Best cycling to work gear and gadgets
The sun is out, the clouds packed off on holiday for a few days and suddenly the UK is transformed from polar ice cap to that lush green and pleasant land that we all remember from last year. Long may it last.
One of the best ways to enjoy the weather to its full is, of course, to make sure you're out in it for as much of the day as possible and what better way to do that, get fit and save money at the same time than by cycling to work and back each day?
So, if you're looking to get yourself kitted out to make sure that you've got all the bags, accessories and ways and means of protecting yourself on the road, then take a look at what Pocket-lint considers to be the best cycling to work gear and gadgets around.
Brompton P6R folding bike (£870)
Easily mistaken for a child’s bike at first glance, the appeal of models like the Brompton P6R are three-fold. As well as taking up zero space at home in hallways, and especially well-suited to those living in an upstairs flat, folding bikes are ideal for taking on public transport and can be stored securely under a desk at work. This one’s got six gears (just about enough to cope with hills and for making good progress on the flats); there’s a handy, dependable rear rack; and some lower grips on the handlebars that mimic a racing bike.
Although we were impressed by both this P-Type Brompton’s build quality and a comfy commute in our test, its success hinges on fold-ability. After some practice, we got it down to a tee and managed to get the P6R up and riding in a touch under two minutes. It does take a few attempts to get it right since there’s an order to each lever flick and fold that can’t be deviated from. Carrying it is fine in theory, though it does weigh around 12kg, so gaoling it down to the Northern Line isn't quite as easy as it seems.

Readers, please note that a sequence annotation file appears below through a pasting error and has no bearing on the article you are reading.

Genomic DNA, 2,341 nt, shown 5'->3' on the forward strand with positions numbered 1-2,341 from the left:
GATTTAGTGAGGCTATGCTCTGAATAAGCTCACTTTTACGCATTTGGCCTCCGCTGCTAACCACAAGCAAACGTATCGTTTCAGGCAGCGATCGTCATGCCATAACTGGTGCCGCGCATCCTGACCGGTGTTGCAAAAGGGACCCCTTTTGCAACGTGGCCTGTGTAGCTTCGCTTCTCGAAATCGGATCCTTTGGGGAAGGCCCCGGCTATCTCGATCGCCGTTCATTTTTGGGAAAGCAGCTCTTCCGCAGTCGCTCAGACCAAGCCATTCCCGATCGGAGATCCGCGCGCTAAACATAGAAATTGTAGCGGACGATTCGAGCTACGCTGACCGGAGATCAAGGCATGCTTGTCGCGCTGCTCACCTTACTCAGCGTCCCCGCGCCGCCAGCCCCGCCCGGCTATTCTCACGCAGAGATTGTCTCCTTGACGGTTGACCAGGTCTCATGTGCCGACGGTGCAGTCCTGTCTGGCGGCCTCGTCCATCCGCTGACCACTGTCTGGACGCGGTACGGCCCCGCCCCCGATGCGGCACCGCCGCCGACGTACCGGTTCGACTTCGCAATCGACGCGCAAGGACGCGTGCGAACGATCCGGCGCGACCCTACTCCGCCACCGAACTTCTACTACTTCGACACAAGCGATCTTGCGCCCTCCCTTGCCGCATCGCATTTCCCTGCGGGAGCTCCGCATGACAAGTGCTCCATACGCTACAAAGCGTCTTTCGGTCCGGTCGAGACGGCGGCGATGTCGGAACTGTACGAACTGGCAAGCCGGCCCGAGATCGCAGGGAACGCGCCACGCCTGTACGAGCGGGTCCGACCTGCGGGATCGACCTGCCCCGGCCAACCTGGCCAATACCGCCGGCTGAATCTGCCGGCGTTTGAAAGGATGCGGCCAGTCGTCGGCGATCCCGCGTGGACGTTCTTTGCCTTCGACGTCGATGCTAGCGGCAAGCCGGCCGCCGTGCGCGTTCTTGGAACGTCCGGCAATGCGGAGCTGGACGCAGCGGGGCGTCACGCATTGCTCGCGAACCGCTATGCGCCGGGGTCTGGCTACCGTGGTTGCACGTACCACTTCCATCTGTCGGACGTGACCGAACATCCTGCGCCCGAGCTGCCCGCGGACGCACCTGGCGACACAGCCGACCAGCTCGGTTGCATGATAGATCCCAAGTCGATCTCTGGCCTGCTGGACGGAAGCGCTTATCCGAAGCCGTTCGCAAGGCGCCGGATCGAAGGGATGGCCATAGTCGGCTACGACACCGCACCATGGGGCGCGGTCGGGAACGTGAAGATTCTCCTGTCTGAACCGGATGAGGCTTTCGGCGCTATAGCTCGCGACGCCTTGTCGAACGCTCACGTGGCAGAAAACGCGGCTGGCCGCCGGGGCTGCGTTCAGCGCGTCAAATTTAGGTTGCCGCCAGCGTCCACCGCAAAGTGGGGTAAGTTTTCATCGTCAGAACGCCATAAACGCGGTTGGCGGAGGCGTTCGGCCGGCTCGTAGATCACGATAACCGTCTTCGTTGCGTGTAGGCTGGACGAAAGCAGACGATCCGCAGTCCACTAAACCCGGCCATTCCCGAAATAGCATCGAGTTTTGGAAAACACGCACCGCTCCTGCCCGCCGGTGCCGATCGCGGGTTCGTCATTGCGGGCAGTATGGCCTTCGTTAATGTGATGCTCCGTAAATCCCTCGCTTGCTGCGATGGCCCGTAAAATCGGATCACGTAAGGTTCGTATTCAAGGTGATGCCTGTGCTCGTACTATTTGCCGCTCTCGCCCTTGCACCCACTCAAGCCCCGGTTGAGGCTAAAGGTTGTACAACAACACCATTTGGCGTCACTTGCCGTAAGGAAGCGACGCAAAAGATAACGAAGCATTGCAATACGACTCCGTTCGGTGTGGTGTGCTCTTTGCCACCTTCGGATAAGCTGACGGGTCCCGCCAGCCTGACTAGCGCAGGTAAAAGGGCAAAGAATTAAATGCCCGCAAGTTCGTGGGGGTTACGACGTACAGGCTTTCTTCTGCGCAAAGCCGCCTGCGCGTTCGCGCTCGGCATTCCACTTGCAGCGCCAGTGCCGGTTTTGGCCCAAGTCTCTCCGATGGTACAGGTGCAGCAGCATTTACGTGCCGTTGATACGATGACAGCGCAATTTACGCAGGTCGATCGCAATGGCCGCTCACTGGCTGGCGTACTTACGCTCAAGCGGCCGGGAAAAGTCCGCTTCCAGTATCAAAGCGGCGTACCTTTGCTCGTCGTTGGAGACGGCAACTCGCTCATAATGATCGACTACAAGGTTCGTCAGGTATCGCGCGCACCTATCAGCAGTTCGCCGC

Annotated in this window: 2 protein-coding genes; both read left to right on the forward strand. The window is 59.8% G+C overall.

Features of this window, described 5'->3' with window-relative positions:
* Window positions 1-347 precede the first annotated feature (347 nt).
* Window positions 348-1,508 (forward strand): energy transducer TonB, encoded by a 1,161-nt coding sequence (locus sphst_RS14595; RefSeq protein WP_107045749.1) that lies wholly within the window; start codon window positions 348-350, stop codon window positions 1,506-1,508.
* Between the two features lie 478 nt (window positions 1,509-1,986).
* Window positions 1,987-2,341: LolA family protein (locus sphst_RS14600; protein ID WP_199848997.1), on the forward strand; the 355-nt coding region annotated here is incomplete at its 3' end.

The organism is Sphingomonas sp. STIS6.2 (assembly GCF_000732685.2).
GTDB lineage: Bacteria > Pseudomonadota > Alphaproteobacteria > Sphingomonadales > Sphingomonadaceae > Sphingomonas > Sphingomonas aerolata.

Orator jacket (£250)
Brompton also makes a light brown cord Oratory Jacket - turn-up the collar and unzip a hidden back panel flap to reveal some very reflective material that’s handy on the commute. It's very comfy and water-repellent and its styling could be handy if you need to appear smart at work and don't want to carry extra clothes.
There's also a certain dapper air to its design that might even be enough to get you a few looks on your travels through the trendier parts of town.
Ortlieb Waterproof Office Bag Plus QL3 (£108)
About the size of a briefcase, but with more width, less depth and slightly less length, the QL3 appears to have been designed with the dimensions of a laptop in mind, though there is an optional sleeve available for those traveling to work with tech. That’s a wise move indeed and, though we love the organiser on the inner wheel side and the full pocket opposite, we’re not sure about the credit card slots in the organiser panel. Not in Britain, anyway.
The top folds in and over on itself and clicks into a buckle at each end, which takes a bit of puzzling out. The rack fits on to a carrier and is easy and quick to clip the bag on to. A neat release action is built into the straps of the handle, and as you pull that handle up it withdraws the holding tabs in the top two locators, allowing you to lift it off in one movement. With easily enough room for a couple of folders, a laptop and some lunch, the QL3 is more than a match for any backpack.
Tubus Vega Rear Pack (£71.48)
Well put together and manufactured to a high standard, the horizontal rack on this Tubus is quite narrow, but for good reason. The idea behind it is to carry side panniers rather than camping gear. It also gives a more streamlined look as it tapers with the wheel profile. Fitting is the usual mix of working it out for yourself and looking at the brief instructions, but it’s simple enough.
We weren’t totally convinced with the push-through rods that connect the front struts to the bosses on the bike below the saddle. It relies on a friction fixing under the carrier - as opposed to a solid mechanical arrangement - to maintain the attitude of the carrier. That isn’t necessarily wrong.